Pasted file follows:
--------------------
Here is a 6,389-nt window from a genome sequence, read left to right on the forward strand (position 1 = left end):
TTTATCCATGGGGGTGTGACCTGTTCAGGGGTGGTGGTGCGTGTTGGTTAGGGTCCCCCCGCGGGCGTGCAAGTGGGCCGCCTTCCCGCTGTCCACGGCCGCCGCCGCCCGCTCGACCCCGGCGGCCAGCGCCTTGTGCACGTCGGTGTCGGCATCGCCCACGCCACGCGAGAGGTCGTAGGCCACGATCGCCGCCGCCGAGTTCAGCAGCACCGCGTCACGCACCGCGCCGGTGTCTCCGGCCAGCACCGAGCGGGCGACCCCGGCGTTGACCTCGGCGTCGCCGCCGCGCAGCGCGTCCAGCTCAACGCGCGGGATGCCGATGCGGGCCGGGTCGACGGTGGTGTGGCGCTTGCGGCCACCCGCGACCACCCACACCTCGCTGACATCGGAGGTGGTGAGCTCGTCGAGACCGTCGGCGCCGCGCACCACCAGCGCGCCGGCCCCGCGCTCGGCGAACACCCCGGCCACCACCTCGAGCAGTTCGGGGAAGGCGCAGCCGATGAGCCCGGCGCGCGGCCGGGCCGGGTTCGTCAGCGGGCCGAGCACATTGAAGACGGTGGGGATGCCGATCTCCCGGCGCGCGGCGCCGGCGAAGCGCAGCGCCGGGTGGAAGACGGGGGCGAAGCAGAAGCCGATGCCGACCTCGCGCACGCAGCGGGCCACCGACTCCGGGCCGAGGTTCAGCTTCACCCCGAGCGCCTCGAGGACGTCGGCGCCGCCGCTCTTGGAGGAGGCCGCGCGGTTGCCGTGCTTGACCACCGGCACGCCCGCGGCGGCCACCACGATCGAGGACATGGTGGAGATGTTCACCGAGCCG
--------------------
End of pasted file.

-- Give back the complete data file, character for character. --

Here is a 6,389-nt window from a genome sequence, read left to right on the forward strand (position 1 = left end):
TTTATCCATGGGGGTGTGACCTGTTCAGGGGTGGTGGTGCGTGTTGGTTAGGGTCCCCCCGCGGGCGTGCAAGTGGGCCGCCTTCCCGCTGTCCACGGCCGCCGCCGCCCGCTCGACCCCGGCGGCCAGCGCCTTGTGCACGTCGGTGTCGGCATCGCCCACGCCACGCGAGAGGTCGTAGGCCACGATCGCCGCCGCCGAGTTCAGCAGCACCGCGTCACGCACCGCGCCGGTGTCTCCGGCCAGCACCGAGCGGGCGACCCCGGCGTTGACCTCGGCGTCGCCGCCGCGCAGCGCGTCCAGCTCAACGCGCGGGATGCCGATGCGGGCCGGGTCGACGGTGGTGTGGCGCTTGCGGCCACCCGCGACCACCCACACCTCGCTGACATCGGAGGTGGTGAGCTCGTCGAGACCGTCGGCGCCGCGCACCACCAGCGCGCCGGCCCCGCGCTCGGCGAACACCCCGGCCACCACCTCGAGCAGTTCGGGGAAGGCGCAGCCGATGAGCCCGGCGCGCGGCCGGGCCGGGTTCGTCAGCGGGCCGAGCACATTGAAGACGGTGGGGATGCCGATCTCCCGGCGCGCGGCGCCGGCGAAGCGCAGCGCCGGGTGGAAGACGGGGGCGAAGCAGAAGCCGATGCCGACCTCGCGCACGCAGCGGGCCACCGACTCCGGGCCGAGGTTCAGCTTCACCCCGAGCGCCTCGAGGACGTCGGCGCCGCCGCTCTTGGAGGAGGCCGCGCGGTTGCCGTGCTTGACCACCGGCACGCCCGCGGCGGCCACCACGATCGAGGACATGGTGGAGATGTTCACCGAGCCG